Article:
This all takes place without the visitor’s knowledge or consent because, unlike conventional mining malware, this new breed of cryptojacking doesn’t rely on your engagement. You simply visit the website, and your device is automatically transformed into a miner.

It should come as little surprise that the websites that have been caught using cryptojacking malware are those at the fringes of the internet.

For example, in September users of The Pirate Bay experienced huge system drag when visiting certain pages and soon learned that a Monero JavaScript miner was to blame. Admins of the BitTorrent site quickly responded, framing the in-browser mining as a ‘test’ to see if it could be used to replace the site’s ads, which are often riddled with malware. TorrentFreak estimated the mining malware could be netting The Pirate Bay about $12,000 per month – a figure not to be sneezed at, but a drop in the ocean compared to the $4.4 million ad revenue generated annually by leading torrent sites, as estimated by the Digital Citizens Alliance (PDF).

Showtime, a legitimate video streaming website, was also recently caught using Coinhive. The mining code was quickly pulled off the site but, in contrast to The Pirate Bay admins who were relatively transparent about the miner, Showtime has yet to acknowledge or comment on the situation.

Risks, ethics and legality: A philosophical discussion


In-browser cryptocurrency miners are definitely on the shady side, but are they actually illegal? The answer to this question largely comes down to consent. Many users who’d been duped into mining for The Pirate Bay were upset not because their CPU power was being used to mine Monero, but because they hadn’t been consulted first. Many said they would have gladly opted in if The Pirate Bay admins had been up front from the start and transparent about their intentions.

These sentiments echo what is written in law. In 2015, the New Jersey Division of Consumer Affairs shut down TidBit, software that would allow websites to leverage visitor’s computer resources to mine for Bitcoin. The court ruled that doing so was the equivalent of illegally gaining access to someone’s computer.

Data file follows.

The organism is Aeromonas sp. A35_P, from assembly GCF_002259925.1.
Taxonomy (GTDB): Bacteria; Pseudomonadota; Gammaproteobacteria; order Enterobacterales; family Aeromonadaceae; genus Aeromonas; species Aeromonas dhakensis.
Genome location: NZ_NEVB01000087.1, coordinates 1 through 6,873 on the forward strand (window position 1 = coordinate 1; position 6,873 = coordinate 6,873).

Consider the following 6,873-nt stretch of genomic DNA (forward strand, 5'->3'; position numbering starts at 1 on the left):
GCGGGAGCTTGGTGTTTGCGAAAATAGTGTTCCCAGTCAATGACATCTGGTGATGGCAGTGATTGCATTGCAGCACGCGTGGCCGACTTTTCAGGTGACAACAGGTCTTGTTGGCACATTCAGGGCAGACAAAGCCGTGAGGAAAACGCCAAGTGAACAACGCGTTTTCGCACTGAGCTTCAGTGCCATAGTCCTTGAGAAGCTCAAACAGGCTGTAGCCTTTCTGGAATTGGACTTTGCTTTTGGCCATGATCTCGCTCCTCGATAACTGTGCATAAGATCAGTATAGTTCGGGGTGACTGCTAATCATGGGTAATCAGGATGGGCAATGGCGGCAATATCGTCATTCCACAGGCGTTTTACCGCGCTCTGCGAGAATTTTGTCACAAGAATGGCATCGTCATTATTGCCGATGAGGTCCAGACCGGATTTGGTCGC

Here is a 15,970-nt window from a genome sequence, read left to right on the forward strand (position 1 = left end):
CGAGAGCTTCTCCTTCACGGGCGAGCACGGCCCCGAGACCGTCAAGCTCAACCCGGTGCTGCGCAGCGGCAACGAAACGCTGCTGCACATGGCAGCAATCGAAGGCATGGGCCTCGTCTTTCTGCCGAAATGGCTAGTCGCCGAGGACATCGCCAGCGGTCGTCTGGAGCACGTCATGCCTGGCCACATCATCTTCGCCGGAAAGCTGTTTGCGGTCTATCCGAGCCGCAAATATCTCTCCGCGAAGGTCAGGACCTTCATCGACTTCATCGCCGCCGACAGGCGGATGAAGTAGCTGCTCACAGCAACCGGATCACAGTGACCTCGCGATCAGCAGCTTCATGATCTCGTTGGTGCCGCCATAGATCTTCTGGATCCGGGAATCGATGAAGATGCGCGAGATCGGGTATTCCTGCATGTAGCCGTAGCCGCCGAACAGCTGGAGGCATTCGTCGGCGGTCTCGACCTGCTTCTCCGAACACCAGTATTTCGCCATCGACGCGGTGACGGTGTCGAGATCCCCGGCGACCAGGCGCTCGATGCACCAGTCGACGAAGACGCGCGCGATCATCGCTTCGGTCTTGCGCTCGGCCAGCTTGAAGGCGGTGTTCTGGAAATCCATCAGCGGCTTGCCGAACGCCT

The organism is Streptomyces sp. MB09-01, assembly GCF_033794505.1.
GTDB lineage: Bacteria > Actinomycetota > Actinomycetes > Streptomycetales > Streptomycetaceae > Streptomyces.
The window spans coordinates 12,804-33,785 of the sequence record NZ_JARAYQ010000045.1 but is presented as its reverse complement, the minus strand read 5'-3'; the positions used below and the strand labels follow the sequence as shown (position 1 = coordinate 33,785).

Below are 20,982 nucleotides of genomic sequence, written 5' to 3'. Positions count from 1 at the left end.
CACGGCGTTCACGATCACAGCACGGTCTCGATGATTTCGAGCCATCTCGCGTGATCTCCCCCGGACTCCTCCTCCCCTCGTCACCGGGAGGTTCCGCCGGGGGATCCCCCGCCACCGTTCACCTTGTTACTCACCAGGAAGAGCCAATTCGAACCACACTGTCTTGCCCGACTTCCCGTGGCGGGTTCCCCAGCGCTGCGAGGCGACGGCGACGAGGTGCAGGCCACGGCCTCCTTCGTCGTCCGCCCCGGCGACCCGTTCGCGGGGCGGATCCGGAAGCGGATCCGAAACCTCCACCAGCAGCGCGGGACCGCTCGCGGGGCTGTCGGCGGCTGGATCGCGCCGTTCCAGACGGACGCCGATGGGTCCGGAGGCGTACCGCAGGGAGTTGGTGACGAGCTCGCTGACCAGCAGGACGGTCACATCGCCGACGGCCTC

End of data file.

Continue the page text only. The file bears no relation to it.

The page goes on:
“We do not believe Tidbit was created for the purpose of invading privacy,” commented Division of Consumer Affairs Acting Director Steve Lee.

“However, this potentially invasive software raised significant questions about user privacy and the ability to gain access to and potentially damage privately owned computers without the owners’ knowledge and consent.”

It’s Steve Lee’s final word that’s important: consent. In-browser mining without your consent can safely be classed as criminal activity. It devours your CPU power, uses your electricity and potentially leaves you exposed to some privacy and security concerns without giving you the choice of backing out.

If, on the other hand, you consciously agree to allow a website to take control of your hardware in favour of seeing adverts, can it really be considered illegal or malware?

How to prevent your device being hijacked for mining


Regardless of whether you classify in-browser mining as malware, adware or an innovative way to pay the bills, chances are you’ll want to block website operators from taking control of your system’s hardware. Here are a few ways to avoid inadvertently becoming a miner:

Looking to the future of cryptomining

While we’re still in the early stages of in-browser cryptocurrency mining, it’s easy to imagine that it may have legitimate applications further down the track. If in-browser mining was standardized (with, say, restrictions on maximum CPU usage and opt in/out policies) it could grow to become an effective alternative to traditional online advertising. In this scenario, in-browser mining could be used as a means of financing free software, or allowing users to support content creators they like – all while removing unsightly, potentially harmful ads from the web.

Alternatively, it could just as easily become the next form of unwanted adware and be a new source of headaches for users across the internet.

Have a glorious (non-consensual mining-free) day!

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If you had to choose, would you rather see advertisements or allow websites to use your computer resources to mine cryptocurrencies? Let us know in the comments below!



Writer. A picture is worth a thousand words but unfortunately I can't draw. The world of IT security has always fascinated me and I love playing a small role in helping the good guys combat malware.